(This article was translated from Japanese to English using DeepL.)
In the last lecture, we learned about the first law of motion.
This time, I would like to skip the second law and explain the third law.
Newton’s third law of motion
The Newton’s third law of motion is also known as the “Law of action and reaction”.
The assertion of this law is as follows.
“When object A acts a force on object B (action), object A also receives a force from object B (reaction). The action and reaction are opposite each other and have the same magnitude. They also lie on the same line of action.”
This is all about the law of action and reaction. As you can see, this is a law about forces.
Despite the name “third law of motion,” there is no reference to motion.
Deciphering the law of action and reaction
Now, let me explain using the example of a casual action of “pushing a wall”.
Try actually pushing a nearby wall.
When you push a wall, you tend to think, “I am acting a force and unilaterally pushing the wall.”
But in fact, the law of action and reaction asserts that “as you push the wall, you are also being pushed by the wall”!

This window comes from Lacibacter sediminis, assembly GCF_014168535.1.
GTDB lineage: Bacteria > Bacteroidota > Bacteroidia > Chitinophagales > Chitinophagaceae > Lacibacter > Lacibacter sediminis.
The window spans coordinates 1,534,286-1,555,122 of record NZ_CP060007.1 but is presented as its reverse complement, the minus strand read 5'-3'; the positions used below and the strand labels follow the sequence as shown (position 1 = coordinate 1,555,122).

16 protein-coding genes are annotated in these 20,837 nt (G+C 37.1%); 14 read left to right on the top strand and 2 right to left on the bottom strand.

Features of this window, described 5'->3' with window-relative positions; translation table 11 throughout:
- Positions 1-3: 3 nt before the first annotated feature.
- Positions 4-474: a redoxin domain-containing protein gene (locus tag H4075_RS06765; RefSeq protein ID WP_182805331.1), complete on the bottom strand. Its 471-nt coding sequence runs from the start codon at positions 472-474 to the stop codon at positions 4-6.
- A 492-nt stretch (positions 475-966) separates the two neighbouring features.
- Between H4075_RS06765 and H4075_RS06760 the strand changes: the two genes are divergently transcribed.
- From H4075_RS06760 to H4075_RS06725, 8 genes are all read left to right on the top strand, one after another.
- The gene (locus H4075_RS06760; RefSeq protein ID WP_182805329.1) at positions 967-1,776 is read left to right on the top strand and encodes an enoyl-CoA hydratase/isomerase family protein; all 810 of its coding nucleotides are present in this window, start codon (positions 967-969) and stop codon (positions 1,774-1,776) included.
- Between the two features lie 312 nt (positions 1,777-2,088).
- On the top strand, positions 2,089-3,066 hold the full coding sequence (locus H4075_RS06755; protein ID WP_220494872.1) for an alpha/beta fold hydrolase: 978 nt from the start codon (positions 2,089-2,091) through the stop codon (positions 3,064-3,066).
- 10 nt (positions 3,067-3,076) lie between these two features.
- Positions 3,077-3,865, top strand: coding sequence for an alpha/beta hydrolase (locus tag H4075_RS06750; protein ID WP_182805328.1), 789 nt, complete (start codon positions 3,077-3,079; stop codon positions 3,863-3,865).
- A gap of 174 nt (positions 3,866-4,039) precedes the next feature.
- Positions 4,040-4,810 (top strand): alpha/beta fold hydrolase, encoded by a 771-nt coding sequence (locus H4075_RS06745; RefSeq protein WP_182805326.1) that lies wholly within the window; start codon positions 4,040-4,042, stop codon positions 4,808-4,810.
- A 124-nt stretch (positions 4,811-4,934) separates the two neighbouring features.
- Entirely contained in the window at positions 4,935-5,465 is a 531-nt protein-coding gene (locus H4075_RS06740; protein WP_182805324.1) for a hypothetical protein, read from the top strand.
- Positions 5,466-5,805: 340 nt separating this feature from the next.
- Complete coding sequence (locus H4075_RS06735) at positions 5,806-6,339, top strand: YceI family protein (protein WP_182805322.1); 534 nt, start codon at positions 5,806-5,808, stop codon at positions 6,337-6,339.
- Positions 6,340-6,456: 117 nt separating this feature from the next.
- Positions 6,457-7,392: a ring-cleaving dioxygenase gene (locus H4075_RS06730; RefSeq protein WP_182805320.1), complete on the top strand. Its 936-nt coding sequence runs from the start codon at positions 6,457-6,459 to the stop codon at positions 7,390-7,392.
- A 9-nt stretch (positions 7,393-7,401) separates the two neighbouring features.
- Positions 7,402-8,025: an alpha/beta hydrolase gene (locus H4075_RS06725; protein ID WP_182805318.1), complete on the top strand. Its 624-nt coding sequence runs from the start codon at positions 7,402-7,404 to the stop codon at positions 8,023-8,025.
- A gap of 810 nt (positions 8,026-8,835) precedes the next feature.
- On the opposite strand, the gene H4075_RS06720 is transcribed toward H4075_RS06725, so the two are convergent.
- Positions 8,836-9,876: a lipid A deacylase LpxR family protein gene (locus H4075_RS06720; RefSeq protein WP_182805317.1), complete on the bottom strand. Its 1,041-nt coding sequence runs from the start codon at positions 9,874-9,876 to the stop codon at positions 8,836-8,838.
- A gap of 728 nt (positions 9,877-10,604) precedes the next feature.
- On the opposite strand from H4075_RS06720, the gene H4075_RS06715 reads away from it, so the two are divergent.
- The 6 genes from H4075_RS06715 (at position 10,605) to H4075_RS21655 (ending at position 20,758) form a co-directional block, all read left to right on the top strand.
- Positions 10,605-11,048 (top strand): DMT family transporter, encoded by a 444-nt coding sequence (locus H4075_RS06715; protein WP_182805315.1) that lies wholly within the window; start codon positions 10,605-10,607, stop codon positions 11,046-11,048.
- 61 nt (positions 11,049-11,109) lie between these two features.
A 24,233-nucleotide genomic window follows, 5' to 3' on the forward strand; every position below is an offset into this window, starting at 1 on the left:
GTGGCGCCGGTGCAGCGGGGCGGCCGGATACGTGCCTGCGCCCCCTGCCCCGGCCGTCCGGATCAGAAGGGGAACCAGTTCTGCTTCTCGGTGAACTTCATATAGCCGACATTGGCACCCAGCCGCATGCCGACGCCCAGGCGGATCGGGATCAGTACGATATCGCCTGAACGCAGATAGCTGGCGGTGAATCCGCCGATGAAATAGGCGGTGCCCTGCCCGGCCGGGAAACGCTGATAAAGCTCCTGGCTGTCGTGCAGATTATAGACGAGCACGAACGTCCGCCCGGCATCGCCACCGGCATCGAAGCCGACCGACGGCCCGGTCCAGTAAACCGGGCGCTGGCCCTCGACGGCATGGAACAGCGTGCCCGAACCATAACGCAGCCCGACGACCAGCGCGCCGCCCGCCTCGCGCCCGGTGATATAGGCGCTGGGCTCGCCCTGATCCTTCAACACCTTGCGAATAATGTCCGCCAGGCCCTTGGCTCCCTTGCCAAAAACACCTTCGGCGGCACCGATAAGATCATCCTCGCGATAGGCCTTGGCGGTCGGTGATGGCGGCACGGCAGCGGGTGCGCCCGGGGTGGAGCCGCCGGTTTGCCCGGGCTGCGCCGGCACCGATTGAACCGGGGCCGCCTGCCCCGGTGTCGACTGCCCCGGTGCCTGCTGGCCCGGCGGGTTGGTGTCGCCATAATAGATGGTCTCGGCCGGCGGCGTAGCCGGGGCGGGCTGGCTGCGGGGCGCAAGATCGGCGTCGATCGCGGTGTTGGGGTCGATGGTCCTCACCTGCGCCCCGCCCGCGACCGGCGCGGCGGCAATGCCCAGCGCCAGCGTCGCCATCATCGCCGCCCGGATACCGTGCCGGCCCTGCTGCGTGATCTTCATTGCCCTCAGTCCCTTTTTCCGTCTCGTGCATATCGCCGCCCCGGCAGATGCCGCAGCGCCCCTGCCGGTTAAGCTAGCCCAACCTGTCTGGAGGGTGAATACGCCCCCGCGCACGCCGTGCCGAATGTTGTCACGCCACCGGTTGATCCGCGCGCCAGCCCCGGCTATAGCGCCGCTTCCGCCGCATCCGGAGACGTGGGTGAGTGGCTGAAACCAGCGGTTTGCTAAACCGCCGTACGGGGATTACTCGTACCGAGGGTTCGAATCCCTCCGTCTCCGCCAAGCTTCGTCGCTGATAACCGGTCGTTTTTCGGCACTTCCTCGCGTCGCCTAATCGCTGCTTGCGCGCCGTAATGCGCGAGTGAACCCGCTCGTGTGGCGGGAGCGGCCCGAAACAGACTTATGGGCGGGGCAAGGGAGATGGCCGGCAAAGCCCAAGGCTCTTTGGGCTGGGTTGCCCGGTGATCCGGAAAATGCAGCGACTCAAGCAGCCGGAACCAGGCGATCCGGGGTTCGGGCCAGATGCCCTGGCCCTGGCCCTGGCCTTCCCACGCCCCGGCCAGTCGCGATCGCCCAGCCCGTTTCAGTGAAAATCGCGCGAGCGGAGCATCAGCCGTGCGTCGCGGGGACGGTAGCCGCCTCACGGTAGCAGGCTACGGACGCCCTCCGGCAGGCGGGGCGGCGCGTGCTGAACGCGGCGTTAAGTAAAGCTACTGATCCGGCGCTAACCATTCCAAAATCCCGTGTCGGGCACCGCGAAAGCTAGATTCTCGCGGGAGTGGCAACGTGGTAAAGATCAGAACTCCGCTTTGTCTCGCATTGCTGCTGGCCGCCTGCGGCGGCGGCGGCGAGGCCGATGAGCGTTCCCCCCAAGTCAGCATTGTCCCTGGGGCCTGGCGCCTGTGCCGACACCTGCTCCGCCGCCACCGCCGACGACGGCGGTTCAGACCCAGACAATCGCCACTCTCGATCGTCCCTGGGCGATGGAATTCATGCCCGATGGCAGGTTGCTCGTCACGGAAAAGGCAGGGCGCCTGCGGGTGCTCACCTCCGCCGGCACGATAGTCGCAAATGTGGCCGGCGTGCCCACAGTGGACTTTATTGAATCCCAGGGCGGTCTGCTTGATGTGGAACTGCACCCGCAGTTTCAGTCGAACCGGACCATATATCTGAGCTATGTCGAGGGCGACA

Note that action and reaction are not cause and effect, but “pairs of forces that appear simultaneously”.
Since the magnitude of the reaction is equal to the magnitude of the action, if you push on a wall with a force of 50 N, you will be pushed back by the wall with a force of 50 N, and if you push with a force of 100 N, you will be pushed back by the wall with a force of 100 N.
You are pulling the earth now!
One last note. The law of action and reaction holds even if the objects are not in contact with each other!
For example, in a magnet, the N and S poles are attracted to each other, but at the same time the N pole is pulled toward the S pole, the S pole is also pulled toward the N pole. This is exactly action and reaction.
Like magnetic force, gravitational force has a reaction.
As you are reading this sentence, you are being pulled by the earth’s gravity, but what will be the reaction?
Since gravitational force is “the force with which the earth pulls you,” this reaction is “the force with which you pull the earth!”
And its magnitude is equal to the gravitational force you receive from the earth.
Suppose you weigh 50 kg, you are pulling the earth at all times with a force of 490 N (mg = 50 ✕ 9.8)!
One of the interesting things about the laws of physics is that they hold true at different scales.
Isn’t it inspiring to know that the law of action and reaction exists between you and the earth?
Summary of this lecture
In the next lecture, we will study the remaining one of the Newton’s three laws, the second law of motion!